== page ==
There is a second type of narcissism which is somewhat less obvious. This is the “quiet” narcissism to which many of us might candidly admit. At some level we envy the accolades received by other people. We are uncomfortable being on the sidelines at events where other people are the focus of attention. We smolder a bit, though soon dismiss our resentment and join in to the celebration. This too is a form of narcissism and it can serve as a barrier to effective Style Three leadership. At these moments, we quiet narcissists can learn much about ourselves and our own leadership challenges. Like Don Quixotes, we must face our own reality.

Triumphant though Cervantes is in inspiring the other prisoners (and basking in his own theatrical glow), he ultimately requires Quixote to face reality and leave the dreams behind. Don Quixote must retreat from his narcissistic fantasy. Cervantes forced his fictional character, Don Quixote, to see himself for what he truly is. Quixote was required to look into a mirror, having lost in combat to the “Knight of the Mirrors.” This shattered his illusions and his dreams. The mirror is an instrument of vision and spirit, yet the triumphant knight is using a set of mirrors to destroy Quixote’s spirit. The knight is himself an illusion. He is actually a son-in-law of Quixote who has grown increasingly impatient with the Don’s antics.

The well-intended Knight of the Mirrors demands that the Don acknowledge he is actually an aging man of modest means. Quixote is jolted into “reality.” He has become a mad man who is dressed, not for a battle, but rather for a foolish masquerade. Like many postmodern leaders, Don Quixote is particularly vulnerable to ridicule and massive ego deflation. Ironically, we are most vulnerable precisely at the moment when we are most successful. We are balancing on a high wire and have a long way to fall. Don Quixote has gained many admirers and has won many battles against fictitious foes. He desperately wants to keep the masquerade going. His son-in-law won’t allow him to continue indulging his false spirit. When confronted with the mirrors, Don Quixote’s ego and spirit rapidly deflate. He is left an old and dying man, with neither illusion nor a will to live.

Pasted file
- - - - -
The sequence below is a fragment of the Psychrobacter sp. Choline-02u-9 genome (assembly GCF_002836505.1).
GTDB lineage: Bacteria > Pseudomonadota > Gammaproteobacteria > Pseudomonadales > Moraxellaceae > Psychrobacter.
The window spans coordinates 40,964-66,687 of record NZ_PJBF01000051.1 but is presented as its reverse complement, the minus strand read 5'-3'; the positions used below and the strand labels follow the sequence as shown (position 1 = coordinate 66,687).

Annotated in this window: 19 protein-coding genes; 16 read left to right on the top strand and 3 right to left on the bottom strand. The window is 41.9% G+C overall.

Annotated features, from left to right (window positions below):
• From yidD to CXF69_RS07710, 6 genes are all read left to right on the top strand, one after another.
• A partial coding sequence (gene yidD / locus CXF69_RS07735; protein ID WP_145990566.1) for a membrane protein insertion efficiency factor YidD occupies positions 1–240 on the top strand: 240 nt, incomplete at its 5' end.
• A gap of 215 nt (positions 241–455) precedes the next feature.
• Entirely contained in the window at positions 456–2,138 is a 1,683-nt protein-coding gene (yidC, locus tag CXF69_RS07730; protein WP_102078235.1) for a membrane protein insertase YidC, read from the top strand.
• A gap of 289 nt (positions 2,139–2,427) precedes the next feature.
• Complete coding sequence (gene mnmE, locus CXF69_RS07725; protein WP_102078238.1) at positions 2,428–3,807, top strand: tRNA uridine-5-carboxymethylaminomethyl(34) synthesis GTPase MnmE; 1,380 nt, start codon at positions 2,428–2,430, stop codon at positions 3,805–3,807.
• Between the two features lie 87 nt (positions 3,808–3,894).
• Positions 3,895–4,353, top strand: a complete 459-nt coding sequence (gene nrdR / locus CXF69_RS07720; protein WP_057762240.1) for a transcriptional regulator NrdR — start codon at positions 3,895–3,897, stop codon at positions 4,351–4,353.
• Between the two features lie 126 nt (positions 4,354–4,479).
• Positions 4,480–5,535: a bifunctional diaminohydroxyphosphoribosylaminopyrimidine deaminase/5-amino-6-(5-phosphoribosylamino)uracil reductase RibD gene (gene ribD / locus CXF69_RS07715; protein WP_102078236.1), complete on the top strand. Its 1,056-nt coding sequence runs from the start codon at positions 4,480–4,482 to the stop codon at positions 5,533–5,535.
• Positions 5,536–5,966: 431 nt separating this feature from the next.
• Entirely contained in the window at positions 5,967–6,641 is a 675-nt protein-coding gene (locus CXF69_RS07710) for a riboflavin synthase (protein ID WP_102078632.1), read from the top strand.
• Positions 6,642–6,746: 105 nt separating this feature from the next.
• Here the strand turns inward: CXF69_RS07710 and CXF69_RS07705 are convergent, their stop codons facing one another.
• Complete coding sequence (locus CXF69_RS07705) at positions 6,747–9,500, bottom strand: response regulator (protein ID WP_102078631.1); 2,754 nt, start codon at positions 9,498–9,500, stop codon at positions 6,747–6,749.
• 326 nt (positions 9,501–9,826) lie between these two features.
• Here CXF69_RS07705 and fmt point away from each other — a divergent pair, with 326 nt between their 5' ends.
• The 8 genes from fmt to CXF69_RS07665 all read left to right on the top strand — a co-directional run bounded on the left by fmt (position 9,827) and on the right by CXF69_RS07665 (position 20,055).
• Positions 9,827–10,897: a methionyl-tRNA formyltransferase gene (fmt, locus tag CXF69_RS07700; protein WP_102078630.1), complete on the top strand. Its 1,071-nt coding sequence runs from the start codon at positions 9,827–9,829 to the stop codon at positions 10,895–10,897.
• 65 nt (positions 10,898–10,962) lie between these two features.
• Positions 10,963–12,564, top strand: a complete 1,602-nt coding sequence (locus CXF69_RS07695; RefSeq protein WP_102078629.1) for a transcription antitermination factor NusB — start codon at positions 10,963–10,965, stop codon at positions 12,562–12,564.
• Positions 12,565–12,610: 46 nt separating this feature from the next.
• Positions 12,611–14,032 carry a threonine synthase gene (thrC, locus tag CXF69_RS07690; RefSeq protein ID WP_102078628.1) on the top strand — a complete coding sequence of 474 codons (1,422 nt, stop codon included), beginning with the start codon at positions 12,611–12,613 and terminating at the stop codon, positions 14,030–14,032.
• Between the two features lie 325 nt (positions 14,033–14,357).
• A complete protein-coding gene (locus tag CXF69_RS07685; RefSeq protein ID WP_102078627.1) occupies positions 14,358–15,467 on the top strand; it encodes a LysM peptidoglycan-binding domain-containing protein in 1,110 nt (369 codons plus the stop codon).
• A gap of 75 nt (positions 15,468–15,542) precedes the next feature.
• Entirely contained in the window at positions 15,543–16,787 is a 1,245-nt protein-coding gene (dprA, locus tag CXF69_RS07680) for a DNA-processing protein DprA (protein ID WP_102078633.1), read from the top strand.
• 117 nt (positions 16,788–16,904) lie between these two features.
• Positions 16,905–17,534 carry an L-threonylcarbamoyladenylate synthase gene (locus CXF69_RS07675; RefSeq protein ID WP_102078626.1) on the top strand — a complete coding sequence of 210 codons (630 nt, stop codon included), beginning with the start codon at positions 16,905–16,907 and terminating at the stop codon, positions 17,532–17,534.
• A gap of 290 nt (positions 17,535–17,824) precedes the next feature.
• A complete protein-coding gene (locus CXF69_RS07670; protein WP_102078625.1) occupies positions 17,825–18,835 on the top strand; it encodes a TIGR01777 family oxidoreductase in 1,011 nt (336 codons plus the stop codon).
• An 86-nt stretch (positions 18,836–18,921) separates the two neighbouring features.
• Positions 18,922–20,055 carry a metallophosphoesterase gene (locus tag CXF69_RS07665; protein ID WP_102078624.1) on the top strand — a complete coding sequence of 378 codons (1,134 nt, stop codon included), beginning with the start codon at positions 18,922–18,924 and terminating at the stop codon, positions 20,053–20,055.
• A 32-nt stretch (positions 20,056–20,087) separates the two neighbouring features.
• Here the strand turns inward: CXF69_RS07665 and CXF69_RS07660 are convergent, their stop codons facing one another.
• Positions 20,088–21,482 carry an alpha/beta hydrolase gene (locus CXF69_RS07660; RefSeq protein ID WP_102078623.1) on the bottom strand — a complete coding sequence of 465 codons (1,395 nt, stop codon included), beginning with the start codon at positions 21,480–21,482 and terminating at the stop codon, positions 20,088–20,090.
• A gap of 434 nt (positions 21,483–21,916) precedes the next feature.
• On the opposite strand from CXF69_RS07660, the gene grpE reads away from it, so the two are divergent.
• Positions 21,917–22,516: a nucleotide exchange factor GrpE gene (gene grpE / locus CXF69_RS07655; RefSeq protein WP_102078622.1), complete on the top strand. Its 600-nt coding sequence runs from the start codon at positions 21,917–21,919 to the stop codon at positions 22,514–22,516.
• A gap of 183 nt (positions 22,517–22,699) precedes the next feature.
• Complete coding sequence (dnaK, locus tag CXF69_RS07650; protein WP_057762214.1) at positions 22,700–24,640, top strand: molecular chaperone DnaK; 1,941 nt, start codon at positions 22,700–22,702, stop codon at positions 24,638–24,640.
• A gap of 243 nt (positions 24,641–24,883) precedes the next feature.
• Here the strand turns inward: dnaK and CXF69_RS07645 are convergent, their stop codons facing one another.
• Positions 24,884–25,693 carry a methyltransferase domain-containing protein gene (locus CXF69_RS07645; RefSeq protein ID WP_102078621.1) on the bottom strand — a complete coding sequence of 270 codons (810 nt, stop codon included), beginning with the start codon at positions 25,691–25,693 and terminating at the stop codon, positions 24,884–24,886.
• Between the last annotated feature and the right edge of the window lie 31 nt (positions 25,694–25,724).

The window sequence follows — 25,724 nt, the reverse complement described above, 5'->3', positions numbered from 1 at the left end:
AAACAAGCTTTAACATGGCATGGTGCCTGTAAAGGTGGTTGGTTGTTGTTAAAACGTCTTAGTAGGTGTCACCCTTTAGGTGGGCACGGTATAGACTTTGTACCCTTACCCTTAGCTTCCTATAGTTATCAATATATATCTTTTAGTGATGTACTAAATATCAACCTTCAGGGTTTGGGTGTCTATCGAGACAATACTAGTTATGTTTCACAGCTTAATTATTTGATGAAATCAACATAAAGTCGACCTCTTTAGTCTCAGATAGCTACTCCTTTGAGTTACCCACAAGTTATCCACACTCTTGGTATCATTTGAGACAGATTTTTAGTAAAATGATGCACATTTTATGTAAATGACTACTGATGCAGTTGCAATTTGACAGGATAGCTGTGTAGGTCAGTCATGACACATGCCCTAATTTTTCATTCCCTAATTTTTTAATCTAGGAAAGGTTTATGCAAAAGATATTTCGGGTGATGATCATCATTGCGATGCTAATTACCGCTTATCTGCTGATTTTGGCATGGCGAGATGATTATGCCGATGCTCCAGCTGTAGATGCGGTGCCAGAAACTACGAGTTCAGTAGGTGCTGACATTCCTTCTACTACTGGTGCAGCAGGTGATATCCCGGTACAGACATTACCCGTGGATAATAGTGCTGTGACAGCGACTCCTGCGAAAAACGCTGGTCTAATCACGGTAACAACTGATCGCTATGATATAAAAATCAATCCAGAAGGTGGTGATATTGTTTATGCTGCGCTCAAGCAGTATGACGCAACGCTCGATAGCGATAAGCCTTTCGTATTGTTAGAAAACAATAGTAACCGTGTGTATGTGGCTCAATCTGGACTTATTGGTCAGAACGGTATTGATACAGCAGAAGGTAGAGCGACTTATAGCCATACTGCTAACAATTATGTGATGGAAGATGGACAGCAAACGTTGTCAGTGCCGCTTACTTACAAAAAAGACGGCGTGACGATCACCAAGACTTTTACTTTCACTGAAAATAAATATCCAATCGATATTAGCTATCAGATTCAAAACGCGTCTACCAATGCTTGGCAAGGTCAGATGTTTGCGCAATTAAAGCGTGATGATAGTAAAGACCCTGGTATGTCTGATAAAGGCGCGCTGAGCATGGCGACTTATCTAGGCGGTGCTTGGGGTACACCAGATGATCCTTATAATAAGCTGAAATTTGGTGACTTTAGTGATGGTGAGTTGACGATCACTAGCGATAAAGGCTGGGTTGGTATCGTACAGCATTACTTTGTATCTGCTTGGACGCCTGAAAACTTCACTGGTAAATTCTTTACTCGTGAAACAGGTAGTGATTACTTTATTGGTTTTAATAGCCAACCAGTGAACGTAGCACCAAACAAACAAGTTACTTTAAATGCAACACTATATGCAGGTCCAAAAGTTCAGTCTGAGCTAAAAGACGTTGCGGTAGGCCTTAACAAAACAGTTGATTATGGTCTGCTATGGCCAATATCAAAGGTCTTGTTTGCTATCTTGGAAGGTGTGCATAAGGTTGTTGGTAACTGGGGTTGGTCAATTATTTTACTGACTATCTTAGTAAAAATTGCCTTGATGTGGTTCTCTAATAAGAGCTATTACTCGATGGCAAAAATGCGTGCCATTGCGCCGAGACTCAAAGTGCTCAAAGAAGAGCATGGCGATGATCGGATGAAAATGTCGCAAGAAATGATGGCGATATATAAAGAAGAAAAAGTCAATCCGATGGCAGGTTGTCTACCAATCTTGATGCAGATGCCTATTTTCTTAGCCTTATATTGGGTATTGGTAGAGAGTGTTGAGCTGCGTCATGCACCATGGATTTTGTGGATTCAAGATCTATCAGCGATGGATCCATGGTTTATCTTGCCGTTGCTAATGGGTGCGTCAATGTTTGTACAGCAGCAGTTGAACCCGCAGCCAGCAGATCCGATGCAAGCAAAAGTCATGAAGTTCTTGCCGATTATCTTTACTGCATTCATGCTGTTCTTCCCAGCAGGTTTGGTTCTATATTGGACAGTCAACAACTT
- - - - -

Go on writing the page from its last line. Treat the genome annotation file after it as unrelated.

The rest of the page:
Don Quixote is thrown into depression, having suffered what psychologists call a “narcissistic wound.” He finds no support to match the challenge that he is forced to face in the mirrors. In many ways, Quixote represents the fundamental challenge of postmodern leadership. He only recovers his “sanity,” or at least his spirit, when his “support group” (consisting of Dulcinea and his sidekick Sancho Panza) come to his rescue. They offer him appreciation and encouragement. Aldonza (ne Dulcinea) is transformed, like many important people in the lives of soulful postmodern leaders. Aldonza transforms herself from the highly romanticized (and distorted) love interest and pupil of Don Quixote to the role of female guide for him. She retains her identity as Dulcinea, yet now provides the Don with a bridge between spirit and soul. Similarly, Sancho serves the critical role of male friend and companion to Don Quixote. With the assistance of Dulcinea and Sancho, Dox Quixote not only returns to his world of the spirit, he also turns inward to the world of soul. While others have learned from Don Quixote to value spirit and dreams, Quixote himself must learn about the interplay between dreams and realities. He must learn of this interplay if he is not to be the victim once again of misdirected but necessary attempts by members of his family to restore his sanity.

Like Don Quixote, we must attend to our colleagues. If we are operating in a leadership role then we must create a container for those people with whom we work. We must provide a cradle, a bowl, a chalice. Anxiety runs amuck without a container. We must become servants. We cook the meals and host the guests rather than giving the after dinner speeches. We should more often be the “power behind the throne.” As a postmodern leader we no longer have to be “the guy [or gal] in charge” with the big office and special parking place. We might concentrate on starting a modest new project. We are given the opportunity to be patient and take delight in small things. We might nurture the next generation of leadership rather than being the leaders ourselves.